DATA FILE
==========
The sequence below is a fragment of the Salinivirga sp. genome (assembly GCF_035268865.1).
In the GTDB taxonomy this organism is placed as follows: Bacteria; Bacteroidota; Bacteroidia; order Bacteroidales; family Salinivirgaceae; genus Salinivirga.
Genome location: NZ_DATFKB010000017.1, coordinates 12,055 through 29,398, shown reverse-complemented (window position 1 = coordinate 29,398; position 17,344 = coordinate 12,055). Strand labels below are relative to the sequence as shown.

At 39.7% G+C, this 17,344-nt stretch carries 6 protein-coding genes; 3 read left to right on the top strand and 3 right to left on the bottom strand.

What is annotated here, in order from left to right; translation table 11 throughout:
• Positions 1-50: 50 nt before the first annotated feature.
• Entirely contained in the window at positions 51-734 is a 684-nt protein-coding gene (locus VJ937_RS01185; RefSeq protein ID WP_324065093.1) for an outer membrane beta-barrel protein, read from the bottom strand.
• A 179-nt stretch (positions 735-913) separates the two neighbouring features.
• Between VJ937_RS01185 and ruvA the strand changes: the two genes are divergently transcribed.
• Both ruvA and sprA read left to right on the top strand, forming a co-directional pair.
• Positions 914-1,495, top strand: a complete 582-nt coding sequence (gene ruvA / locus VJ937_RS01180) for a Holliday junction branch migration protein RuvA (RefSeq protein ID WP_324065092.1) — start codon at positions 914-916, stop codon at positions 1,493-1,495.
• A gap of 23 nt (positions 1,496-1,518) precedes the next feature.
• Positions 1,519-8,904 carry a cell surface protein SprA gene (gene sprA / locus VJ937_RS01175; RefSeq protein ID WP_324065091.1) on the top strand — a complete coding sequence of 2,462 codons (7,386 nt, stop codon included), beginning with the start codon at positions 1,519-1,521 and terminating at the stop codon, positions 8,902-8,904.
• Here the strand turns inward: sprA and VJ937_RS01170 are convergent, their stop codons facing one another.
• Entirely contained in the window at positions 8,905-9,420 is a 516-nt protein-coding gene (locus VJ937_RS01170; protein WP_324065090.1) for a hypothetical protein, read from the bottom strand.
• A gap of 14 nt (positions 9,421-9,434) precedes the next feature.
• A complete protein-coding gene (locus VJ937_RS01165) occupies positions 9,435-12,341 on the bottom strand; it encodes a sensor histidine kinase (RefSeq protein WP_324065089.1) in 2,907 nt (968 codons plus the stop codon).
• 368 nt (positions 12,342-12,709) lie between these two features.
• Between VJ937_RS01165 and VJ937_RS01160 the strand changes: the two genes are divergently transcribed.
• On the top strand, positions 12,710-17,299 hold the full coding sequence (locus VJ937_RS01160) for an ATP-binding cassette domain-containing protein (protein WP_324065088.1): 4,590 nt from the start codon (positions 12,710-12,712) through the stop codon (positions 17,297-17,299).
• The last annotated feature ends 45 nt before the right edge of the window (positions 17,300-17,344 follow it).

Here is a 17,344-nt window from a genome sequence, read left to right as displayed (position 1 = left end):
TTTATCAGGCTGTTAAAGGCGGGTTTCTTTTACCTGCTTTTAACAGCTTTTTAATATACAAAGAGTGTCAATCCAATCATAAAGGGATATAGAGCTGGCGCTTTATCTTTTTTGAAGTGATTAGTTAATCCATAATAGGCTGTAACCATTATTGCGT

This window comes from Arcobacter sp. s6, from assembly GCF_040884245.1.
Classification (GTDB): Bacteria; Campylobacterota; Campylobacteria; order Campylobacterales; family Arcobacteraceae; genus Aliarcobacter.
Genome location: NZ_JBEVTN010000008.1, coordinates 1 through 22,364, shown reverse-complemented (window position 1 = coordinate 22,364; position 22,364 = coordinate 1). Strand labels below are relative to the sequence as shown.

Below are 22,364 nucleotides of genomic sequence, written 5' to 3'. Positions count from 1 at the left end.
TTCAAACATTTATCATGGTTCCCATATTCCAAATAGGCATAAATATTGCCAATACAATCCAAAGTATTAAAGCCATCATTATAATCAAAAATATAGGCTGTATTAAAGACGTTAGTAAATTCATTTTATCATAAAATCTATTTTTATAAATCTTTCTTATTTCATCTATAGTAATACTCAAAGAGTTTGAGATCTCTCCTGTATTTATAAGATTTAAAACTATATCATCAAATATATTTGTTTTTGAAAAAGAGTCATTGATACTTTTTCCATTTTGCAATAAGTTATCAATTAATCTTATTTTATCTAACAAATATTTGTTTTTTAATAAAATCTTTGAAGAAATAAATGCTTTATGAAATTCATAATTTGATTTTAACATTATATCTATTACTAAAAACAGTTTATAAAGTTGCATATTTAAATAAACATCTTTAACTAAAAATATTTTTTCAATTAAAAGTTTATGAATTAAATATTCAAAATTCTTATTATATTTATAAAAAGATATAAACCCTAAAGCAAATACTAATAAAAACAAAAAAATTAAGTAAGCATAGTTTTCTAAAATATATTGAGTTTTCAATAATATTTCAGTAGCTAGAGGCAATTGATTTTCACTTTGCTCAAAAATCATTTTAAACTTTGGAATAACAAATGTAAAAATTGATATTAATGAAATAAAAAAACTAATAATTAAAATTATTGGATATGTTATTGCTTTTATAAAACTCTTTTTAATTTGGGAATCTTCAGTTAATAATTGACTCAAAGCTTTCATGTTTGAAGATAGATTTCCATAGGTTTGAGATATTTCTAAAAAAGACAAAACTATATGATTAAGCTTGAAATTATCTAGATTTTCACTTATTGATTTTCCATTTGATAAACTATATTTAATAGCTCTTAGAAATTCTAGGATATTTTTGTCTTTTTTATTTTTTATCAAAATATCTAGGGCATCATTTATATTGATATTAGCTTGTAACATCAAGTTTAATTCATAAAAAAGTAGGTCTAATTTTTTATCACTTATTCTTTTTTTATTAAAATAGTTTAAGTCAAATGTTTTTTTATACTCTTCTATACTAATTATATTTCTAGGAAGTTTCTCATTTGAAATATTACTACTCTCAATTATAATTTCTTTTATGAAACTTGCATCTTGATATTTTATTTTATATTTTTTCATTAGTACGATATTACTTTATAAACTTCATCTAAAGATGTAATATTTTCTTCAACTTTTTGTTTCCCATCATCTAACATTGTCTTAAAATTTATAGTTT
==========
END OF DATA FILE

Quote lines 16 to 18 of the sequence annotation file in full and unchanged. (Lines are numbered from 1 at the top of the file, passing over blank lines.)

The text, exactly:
• A gap of 14 nt (positions 9,421-9,434) precedes the next feature.
• A complete protein-coding gene (locus VJ937_RS01165) occupies positions 9,435-12,341 on the bottom strand; it encodes a sensor histidine kinase (RefSeq protein WP_324065089.1) in 2,907 nt (968 codons plus the stop codon).
• 368 nt (positions 12,342-12,709) lie between these two features.